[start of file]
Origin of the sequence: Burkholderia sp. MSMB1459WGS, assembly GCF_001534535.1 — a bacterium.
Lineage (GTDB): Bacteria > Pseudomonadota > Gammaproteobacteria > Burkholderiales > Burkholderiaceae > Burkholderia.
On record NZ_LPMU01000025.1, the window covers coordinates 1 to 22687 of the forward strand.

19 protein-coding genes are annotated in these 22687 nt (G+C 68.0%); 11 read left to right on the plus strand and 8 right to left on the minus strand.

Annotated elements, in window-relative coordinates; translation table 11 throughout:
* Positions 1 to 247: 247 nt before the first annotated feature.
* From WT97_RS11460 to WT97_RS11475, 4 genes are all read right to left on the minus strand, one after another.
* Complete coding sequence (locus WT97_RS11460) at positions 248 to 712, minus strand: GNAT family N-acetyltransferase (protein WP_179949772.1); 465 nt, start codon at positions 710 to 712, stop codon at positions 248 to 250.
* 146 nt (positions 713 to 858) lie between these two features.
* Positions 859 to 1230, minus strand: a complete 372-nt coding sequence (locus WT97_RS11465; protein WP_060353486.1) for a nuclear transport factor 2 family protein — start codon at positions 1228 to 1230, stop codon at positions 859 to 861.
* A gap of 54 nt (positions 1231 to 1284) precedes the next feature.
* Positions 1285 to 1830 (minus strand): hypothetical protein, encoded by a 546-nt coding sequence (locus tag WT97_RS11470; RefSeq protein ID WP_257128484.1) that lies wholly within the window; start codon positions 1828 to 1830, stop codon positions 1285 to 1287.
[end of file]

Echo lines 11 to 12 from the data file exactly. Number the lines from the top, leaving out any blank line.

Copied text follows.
* A gap of 54 nt (positions 1231 to 1284) precedes the next feature.
* Positions 1285 to 1830 (minus strand): hypothetical protein, encoded by a 546-nt coding sequence (locus tag WT97_RS11470; RefSeq protein ID WP_257128484.1) that lies wholly within the window; start codon positions 1828 to 1830, stop codon positions 1285 to 1287.